2013 Previews. AL East: The Yankees Muddlers Row.

The ball was chopped slowly and to get the out the first baseman would have to pick it up barehanded in the grass corner between the foul line and the infield dirt. The pitcher would have to hustle over but as the game’s most abused cliche reminds us every 43 minutes, that’s why they have PFP in spring training. With a speedy runner it would still be close but this was the majors and he who executes best laughs last.

The fans at Yankee Stadium didn’t think twice about it when it happened in the top of the fourth yesterday. The play was difficult, but the pitcher was CC Sabathia and his hustle and athleticism have been one of the under-publicized aspects of the franchise’s success since 2009. And of course, the New York first baseman for exactly the same length of time has been Mark Teixeira and the goaltender-like whip-lash catches he makes at the bag and his other defensive wizardry obscures the fact that if that comparatively ordinary slow chopper is hit to him 500 times over a decade he’s going to pick it cleanly at least 499 times.

Except the Yankee first baseman yesterday wasn’t Teixeira, it was Kevin Youkilis. And no offense to Kevin Youkilis, but when he reached down to scoop up the Jose Iglesias chop and toss it to Sabathia for the out he got nothing but grass and air.

An inning later Jarrod Saltalamacchia shot one into the corner in left, where Brett Gardner should have made an adroit pick-up of the ball as it rattled around. Except Gardner was in center because like Teixeira, Curtis Granderson is hurt and it was Vernon Wells. And no offense to Vernon Wells, but when he waited for the straight bounce off the fence that never comes out there, it didn’t come, and he was left to play ‘go chase’ for awhile. All things considered Saltalamacchia probably would’ve gotten a double out of it anyway but there would have been a play and every tenth or twentieth time – an out.

In neither case did the Red Sox score. But those two plays alone added ten pitches or more to Sabathia’s count and send him packing after five innings down 4-to-2, which opened things for the Yankee bullpen, which may be the least recognized problem among the cascade of them that started yesterday, and soon it would 5-to-2 and then 8-to-2 and then just as in “Young Frankenstein,” it got worse – it started raining.

The effect on the offense of the subtraction of Teixeira, Granderson, Derek Jeter, and even Alex Rodriguez is obvious. What will kill the Yankees – and I mean last place kill the Yankees; this is not the collapse of 1965, that was last year in the ALCS, this is 1966 – will be its effect on the defense. Bad defense is not only its own punishment but it makes bums out of the best of the pitchers. And to re-use yet another old joke, kid, these aren’t the best of them.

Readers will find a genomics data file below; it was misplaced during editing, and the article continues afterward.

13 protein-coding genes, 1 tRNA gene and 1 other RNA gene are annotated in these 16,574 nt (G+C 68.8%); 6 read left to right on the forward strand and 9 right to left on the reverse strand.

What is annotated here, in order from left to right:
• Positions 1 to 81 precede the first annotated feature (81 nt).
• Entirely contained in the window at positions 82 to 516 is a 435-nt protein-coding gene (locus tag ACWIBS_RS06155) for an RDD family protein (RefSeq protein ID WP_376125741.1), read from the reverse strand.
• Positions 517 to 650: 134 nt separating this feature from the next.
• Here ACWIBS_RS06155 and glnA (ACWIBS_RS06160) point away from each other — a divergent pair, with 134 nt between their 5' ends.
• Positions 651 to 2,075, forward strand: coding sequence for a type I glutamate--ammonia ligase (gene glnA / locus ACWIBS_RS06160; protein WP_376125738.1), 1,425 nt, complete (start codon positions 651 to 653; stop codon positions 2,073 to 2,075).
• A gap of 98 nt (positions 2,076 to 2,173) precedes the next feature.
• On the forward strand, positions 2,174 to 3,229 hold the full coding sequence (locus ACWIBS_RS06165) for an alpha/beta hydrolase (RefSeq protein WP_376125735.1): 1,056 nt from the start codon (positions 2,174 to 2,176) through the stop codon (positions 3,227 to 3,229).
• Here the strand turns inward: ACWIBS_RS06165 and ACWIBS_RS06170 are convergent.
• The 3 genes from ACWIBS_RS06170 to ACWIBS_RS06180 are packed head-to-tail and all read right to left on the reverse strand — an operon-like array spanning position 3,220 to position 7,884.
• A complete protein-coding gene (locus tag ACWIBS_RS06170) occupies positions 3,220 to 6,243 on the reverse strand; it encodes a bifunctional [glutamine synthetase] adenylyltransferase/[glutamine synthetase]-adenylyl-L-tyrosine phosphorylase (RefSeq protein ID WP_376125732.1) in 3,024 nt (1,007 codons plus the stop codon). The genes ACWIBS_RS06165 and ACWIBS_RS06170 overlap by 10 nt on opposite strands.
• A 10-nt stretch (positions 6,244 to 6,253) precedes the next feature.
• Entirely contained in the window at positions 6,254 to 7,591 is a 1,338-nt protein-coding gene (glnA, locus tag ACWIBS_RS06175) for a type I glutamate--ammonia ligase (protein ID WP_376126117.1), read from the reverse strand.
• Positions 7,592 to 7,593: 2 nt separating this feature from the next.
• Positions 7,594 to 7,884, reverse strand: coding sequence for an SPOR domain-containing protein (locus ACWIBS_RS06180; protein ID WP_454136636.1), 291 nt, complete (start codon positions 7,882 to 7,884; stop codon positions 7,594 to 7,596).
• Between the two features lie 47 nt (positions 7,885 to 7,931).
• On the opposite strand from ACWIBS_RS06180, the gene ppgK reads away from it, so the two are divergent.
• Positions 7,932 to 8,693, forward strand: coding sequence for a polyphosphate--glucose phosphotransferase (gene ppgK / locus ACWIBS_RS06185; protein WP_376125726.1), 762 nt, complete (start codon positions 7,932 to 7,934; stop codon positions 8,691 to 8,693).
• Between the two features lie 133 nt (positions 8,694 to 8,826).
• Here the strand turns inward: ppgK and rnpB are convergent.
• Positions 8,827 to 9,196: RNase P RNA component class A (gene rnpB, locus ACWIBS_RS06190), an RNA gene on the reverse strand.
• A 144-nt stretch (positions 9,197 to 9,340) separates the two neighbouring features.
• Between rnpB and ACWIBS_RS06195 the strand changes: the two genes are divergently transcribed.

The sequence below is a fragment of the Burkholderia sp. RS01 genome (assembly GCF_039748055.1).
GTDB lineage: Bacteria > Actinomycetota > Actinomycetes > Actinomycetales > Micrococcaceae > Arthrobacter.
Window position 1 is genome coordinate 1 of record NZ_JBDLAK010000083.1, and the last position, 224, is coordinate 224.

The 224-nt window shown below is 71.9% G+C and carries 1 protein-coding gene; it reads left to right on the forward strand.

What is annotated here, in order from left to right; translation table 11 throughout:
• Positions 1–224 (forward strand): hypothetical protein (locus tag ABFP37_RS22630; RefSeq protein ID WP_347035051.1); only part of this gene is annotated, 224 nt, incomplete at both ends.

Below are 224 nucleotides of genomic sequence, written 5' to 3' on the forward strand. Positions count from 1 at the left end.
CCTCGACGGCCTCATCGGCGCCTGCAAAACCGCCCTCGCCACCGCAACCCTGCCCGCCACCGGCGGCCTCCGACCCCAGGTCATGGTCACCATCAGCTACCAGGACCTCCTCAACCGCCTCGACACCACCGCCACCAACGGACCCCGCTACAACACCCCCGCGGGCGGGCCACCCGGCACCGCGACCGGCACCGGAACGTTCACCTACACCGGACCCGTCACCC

And much of this mess will never show up in the box score. The Iglesias and Saltalamacchia plays were both clearly to be scored base hits. Unfortunately this Yankee team – the Muddlers’ Row of Brennan Boesch, Ben Francisco, Travis Hafner, Lyle Overbay, Wells, and Youkilis – has been assembled through (in the memorable phrase of the equally memorable San Francisco baseball writer Hank Schulman) dumpster-diving. And defensively they’re just bad enough to not make the plays, but just good enough to not get the errors.

It’s hard to say how this impending disaster will be received in the Bronx. The Yankees haven’t had a losing season since 1992 and they’ve either won or been in contention every year since 1993. Hal Steinbrenner was still at the University of Florida Business School then, and the Yankees could and often did draw half of what they draw these days. A front office with no memory of the Bad Old Days never mind experience with alleviating them is likely to panic and throw some babies out with the bathwater (heck, the Yankees began panicking about mild media criticism more than a year ago). And the front-running fans who have filled the place during these later glory years will not know what that they were seeing, and never fully realize the implications of the fact that their new platoon third baseman was guy who had been released by the Red Sox exactly a week ago today.

Toronto: I’m not one of those stick-in-the-muds who looked at the Dodgers last year and tut-tutted “you can’t parachute in four new guys in mid-season and expect to form a team.” I mean, for one thing I’m an entirely different kind of stick-in-the-mud. But more importantly, that conclusion ignores the reality that the Giants have won two World Series while parachuting in four guys (last year) and five guys (2010).

So my refusal to jump on the Bandwagon going doing Blue Jay Way is nothing about team chemistry or parachuting or trying to meld a team while competing or Jose Reyes’s hamstrings on turf. I just think that the laudable effort to rebuild a once-great franchise has somewhat obscured some remaining problems – like a very average bullpen, very average production out of the DH spot, and trouble at third base until Brett Lawrie returns.

Plus there’s this little scandal from last year that sneaked in under everybody’s radar. The big trade for the noble Cy Young Award winner R.A. Dickey? It came less than a year after Dickey became one of a handful of major league pitchers to admit to taking painkiller injections during the season (Jonathan Papelbon, Jon Lester, and Clay Buchholz were among the others). In Dickey’s case this was 2011; I’ve seen no reporting about him and the drug – Toradol – in 2012:

Dickey is among the players who believe Toradol is more effective than taking over-the-counter pain pills. He said he believed the injections helped keep him on the field to pitch 2082/3 innings last season (2011), despite his injured foot. Some doctors, though, said athletes might believe Toradol to be more effective only because of the way it is commonly administered.